Should investors brace themselves for a big stock market fall if Donald Trump wins the US election?
Adrian Ash, head of research at BullionVault, says Yes.
If a friend is now waking up after missing 2016 in a coma, bring them up to speed gently: start with Leicester winning the Premier League at 5000-to-one.
The UK’s vote to leave the EU was discounted even by its leading proponents right until the morning of 24 June. And Donald Trump’s bid for the White House looked “bizarre” and “quixotic” (to quote the mainstream press) right until he won the Republican candidacy in July.
But now, with less than one week to go and Hillary Clinton barely one point ahead according to some polls, the markets look more complacent about a shock than before the UK’s EU referendum.
Previously tied at the hip, volatility in both US equities and the Mexican peso have fallen as the presidential vote looms. Gold bullion prices have popped higher from October’s 4 per cent drop, but this key indicator of financial stress is trading back where it stood before its 7 per cent leap at the end of June. Insurance looks cheap at $1,285 per ounce.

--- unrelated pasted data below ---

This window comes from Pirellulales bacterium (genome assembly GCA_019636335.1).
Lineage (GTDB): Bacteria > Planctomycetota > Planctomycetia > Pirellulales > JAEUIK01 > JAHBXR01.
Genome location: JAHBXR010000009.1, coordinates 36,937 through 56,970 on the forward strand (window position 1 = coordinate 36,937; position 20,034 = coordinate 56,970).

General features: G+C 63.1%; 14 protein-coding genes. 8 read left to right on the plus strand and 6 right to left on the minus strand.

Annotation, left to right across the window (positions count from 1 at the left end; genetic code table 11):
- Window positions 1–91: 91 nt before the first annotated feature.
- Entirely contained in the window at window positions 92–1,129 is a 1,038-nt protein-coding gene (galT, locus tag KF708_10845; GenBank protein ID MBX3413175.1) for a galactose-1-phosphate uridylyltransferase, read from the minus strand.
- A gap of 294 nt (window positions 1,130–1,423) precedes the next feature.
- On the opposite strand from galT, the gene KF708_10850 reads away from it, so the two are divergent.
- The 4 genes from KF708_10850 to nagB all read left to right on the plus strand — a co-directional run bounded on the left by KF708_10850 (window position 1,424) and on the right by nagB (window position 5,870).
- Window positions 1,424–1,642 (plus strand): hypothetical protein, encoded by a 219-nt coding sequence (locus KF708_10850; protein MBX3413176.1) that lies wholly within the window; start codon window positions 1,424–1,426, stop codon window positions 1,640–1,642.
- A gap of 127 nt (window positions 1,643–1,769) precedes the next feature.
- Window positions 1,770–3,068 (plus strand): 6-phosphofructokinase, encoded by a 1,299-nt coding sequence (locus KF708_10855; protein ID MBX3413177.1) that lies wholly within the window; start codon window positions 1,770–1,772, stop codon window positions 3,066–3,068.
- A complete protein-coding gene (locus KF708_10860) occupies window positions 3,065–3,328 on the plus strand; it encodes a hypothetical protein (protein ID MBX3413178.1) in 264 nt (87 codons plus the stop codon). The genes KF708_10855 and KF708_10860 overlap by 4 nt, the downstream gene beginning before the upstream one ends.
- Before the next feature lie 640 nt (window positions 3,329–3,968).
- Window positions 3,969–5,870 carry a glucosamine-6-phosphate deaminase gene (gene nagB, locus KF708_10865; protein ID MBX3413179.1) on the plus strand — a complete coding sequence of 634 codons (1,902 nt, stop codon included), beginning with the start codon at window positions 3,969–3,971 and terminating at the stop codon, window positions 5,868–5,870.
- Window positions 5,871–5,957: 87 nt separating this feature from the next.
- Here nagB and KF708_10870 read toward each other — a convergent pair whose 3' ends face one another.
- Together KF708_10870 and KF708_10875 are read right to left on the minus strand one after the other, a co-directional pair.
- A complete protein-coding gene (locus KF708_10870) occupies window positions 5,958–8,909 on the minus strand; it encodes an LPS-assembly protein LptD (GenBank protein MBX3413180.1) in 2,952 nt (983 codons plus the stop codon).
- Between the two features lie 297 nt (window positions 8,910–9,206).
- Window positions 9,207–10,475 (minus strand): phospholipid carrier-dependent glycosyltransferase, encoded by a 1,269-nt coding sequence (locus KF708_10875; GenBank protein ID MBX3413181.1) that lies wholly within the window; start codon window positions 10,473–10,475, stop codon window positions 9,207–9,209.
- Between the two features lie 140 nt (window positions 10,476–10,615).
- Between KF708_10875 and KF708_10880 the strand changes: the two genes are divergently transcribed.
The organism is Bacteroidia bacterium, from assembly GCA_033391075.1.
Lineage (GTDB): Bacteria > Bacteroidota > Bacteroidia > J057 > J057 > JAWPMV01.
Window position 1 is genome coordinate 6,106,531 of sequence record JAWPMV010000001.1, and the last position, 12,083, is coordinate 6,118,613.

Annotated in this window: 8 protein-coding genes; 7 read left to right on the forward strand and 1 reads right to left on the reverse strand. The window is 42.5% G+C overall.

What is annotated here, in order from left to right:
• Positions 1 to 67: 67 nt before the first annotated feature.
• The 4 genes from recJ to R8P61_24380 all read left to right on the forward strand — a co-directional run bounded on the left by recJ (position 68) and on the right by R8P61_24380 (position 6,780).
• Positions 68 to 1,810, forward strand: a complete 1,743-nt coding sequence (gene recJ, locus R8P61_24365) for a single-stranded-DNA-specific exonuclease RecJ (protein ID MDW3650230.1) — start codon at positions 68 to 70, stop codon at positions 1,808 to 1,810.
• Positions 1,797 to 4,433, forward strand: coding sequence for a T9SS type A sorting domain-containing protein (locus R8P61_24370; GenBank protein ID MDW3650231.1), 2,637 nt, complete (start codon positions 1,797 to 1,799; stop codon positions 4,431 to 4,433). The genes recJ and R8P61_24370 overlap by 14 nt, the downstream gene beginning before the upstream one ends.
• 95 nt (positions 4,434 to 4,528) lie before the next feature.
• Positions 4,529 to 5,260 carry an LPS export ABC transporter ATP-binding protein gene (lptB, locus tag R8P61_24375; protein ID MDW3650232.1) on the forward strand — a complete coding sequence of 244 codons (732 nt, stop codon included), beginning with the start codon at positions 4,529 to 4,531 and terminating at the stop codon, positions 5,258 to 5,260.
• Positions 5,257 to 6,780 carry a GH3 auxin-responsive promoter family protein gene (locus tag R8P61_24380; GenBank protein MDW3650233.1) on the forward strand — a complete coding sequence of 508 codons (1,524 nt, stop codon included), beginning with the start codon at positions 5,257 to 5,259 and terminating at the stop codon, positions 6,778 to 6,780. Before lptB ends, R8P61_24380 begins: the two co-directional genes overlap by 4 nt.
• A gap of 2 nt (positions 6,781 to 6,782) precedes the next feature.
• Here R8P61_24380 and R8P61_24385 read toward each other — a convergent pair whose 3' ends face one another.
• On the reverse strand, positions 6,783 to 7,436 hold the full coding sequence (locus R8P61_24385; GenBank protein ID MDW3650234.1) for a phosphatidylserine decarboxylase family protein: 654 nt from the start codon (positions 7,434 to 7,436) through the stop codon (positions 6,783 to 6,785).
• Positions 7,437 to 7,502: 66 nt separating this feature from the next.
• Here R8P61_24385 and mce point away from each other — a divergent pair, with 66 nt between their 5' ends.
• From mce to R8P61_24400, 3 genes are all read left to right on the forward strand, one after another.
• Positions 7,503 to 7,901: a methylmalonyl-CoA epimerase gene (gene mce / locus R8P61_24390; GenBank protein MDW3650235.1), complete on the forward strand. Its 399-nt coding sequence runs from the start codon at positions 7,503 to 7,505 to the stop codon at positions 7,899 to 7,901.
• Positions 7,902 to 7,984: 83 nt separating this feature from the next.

Darius McDermott, managing director at Chelsea Financial Services, says No.
Unknown, unpredictable, and with few clear policies, there may be an initial sell-off in markets if Trump wins. But there is nothing to say that it would necessarily turn into a more sustained market correction.
Nothing about this election has been logical, and there is nothing to say stock markets will do what we expect either. The US equity market could rise again after the initial shock. Remember, the majority of Americans will presumably be happy about the outcome.
There are a number of sectors that could benefit from a Trump win: his planned spending on infrastructure is huge and likely to be funded through debt, not business (indeed, he plans to cut corporation tax, which would make companies across the board more profitable).
He wants US firms to repatriate cash held abroad, which could boost reinvestment, he is against some environmental regulations, which is bad for renewables but good for carbon energy, and wants to spend more on defence. There are some definite winners.